Volunteers from Broadland Housing and YMCA Norfolk have raised £2,616 for an innovative project that will help set up young vulnerable homeless people in their first homes.
Around 30 volunteers, including Broadland Housing Chief Executive Michael Newey and 9 other Broadland staff, slept out on a wet and cold night in March in the car park of the YMCA Community Hub in Norwich. They bedded down in cardboard boxes to raise money for the Housing First project. The cash will be used to buy furniture for young people setting up in their own home.
Michael Newey returned to the Community Hub to present the money to YMCA Chief Executive John Lee – who was also among the volunteers sleeping out for the night.
Spending one night in the cold and wet was an eye-opener for those taking part, who will fortunately never know what it is like to be sleeping rough on the streets. For us it was just one night. For people who are homeless, they face the cold, the wet and the dangers of being on the streets night after night.
Broadland Housing is absolutely committed to tackling the problem of homelessness, and we are delighted to be working with the YMCA to be delivering the Housing First project with them, the first of its kind in East Anglia.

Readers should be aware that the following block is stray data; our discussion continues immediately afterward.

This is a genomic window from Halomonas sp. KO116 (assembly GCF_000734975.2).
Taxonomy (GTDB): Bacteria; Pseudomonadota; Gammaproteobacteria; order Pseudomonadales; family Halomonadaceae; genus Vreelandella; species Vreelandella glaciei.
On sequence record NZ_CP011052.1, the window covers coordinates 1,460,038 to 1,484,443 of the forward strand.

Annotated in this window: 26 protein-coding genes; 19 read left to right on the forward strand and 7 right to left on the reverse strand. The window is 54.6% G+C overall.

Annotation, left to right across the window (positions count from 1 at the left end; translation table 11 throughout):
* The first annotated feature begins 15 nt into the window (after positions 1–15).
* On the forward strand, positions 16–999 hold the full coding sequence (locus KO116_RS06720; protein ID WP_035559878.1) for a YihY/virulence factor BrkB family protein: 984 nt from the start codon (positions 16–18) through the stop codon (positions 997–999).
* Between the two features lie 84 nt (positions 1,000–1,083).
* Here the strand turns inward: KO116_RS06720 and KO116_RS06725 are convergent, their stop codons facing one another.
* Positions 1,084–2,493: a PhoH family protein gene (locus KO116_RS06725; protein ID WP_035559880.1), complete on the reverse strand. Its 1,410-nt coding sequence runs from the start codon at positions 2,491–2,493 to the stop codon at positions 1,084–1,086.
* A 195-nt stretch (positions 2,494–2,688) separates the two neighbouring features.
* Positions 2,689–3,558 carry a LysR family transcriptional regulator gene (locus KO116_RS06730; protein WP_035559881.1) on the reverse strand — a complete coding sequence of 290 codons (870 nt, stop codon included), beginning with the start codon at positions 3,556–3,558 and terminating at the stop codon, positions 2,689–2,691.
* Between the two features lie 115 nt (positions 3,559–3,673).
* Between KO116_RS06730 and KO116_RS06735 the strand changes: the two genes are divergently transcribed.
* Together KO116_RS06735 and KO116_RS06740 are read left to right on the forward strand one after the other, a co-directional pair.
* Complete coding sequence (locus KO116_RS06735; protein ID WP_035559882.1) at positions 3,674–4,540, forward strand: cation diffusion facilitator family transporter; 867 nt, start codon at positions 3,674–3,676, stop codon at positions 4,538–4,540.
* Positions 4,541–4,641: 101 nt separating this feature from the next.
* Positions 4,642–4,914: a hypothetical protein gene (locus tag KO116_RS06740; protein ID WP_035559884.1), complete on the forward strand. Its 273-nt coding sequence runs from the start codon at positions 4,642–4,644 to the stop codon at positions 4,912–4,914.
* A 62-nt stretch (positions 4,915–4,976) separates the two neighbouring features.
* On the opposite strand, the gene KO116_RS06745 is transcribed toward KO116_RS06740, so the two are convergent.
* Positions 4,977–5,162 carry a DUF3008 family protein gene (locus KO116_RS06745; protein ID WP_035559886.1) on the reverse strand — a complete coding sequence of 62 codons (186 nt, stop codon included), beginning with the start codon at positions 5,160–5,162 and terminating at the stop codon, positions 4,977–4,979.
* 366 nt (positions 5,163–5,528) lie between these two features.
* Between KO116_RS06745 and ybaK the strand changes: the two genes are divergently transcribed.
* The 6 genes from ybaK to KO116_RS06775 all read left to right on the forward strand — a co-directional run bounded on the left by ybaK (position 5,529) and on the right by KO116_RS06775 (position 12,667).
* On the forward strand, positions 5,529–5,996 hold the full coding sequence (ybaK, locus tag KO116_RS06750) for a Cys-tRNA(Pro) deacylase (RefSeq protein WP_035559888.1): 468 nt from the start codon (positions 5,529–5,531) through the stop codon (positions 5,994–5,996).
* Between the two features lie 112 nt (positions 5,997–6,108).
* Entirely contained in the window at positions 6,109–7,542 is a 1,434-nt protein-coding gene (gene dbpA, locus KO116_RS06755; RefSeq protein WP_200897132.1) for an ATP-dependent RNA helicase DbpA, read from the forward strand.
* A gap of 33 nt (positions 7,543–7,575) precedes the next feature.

Michael Newey, CEO, Broadland Housing Association
We are delighted at the amount raised from the sleepout, which is part of the partnership between the YMCA and Broadland Housing, which is helping to deliver a really worthwhile project aimed at homeless young people who have difficult or chaotic backgrounds.
For a number of reasons, these young people find hostel accommodation difficult, so the aim of Housing First is to skip that step and get them established in their own homes, with a support package to help them succeed in their tenancies and get their lives back on track.
John Lee, Chief Executive, YMCA
Housing First is an approach which aims to tackle homelessness among people with particularly complex needs by aiming to get individuals into their own home as quickly as possible and providing them with the support they need to make it work. It involves minimising the amount of time spent in temporary accommodation and seeks to minimise the number of moves someone has to make before they move into a permanent home.